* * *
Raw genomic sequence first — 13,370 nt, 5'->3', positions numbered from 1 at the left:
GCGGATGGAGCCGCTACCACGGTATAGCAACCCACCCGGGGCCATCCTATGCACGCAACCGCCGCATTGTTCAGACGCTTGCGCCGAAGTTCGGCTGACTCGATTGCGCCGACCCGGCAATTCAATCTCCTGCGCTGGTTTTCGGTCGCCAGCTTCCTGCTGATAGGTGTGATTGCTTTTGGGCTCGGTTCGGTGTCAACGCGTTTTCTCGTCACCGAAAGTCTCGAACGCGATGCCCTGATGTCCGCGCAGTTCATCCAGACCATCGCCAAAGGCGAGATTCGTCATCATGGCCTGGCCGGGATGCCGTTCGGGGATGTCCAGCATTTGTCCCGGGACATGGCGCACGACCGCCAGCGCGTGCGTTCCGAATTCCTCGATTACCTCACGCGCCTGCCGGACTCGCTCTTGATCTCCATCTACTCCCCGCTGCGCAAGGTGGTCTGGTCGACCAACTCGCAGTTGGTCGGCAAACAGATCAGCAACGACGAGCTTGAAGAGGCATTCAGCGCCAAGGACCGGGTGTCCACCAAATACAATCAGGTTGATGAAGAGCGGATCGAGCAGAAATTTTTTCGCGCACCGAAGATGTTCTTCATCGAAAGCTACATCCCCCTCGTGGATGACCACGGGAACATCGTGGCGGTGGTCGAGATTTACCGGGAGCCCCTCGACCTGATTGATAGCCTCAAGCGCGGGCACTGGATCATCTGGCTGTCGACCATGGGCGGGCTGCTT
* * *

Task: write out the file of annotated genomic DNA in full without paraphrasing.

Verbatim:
Raw genomic sequence first — 13,370 nt, 5'->3', positions numbered from 1 at the left:
GCGGATGGAGCCGCTACCACGGTATAGCAACCCACCCGGGGCCATCCTATGCACGCAACCGCCGCATTGTTCAGACGCTTGCGCCGAAGTTCGGCTGACTCGATTGCGCCGACCCGGCAATTCAATCTCCTGCGCTGGTTTTCGGTCGCCAGCTTCCTGCTGATAGGTGTGATTGCTTTTGGGCTCGGTTCGGTGTCAACGCGTTTTCTCGTCACCGAAAGTCTCGAACGCGATGCCCTGATGTCCGCGCAGTTCATCCAGACCATCGCCAAAGGCGAGATTCGTCATCATGGCCTGGCCGGGATGCCGTTCGGGGATGTCCAGCATTTGTCCCGGGACATGGCGCACGACCGCCAGCGCGTGCGTTCCGAATTCCTCGATTACCTCACGCGCCTGCCGGACTCGCTCTTGATCTCCATCTACTCCCCGCTGCGCAAGGTGGTCTGGTCGACCAACTCGCAGTTGGTCGGCAAACAGATCAGCAACGACGAGCTTGAAGAGGCATTCAGCGCCAAGGACCGGGTGTCCACCAAATACAATCAGGTTGATGAAGAGCGGATCGAGCAGAAATTTTTTCGCGCACCGAAGATGTTCTTCATCGAAAGCTACATCCCCCTCGTGGATGACCACGGGAACATCGTGGCGGTGGTCGAGATTTACCGGGAGCCCCTCGACCTGATTGATAGCCTCAAGCGCGGGCACTGGATCATCTGGCTGTCGACCATGGGCGGGCTGCTT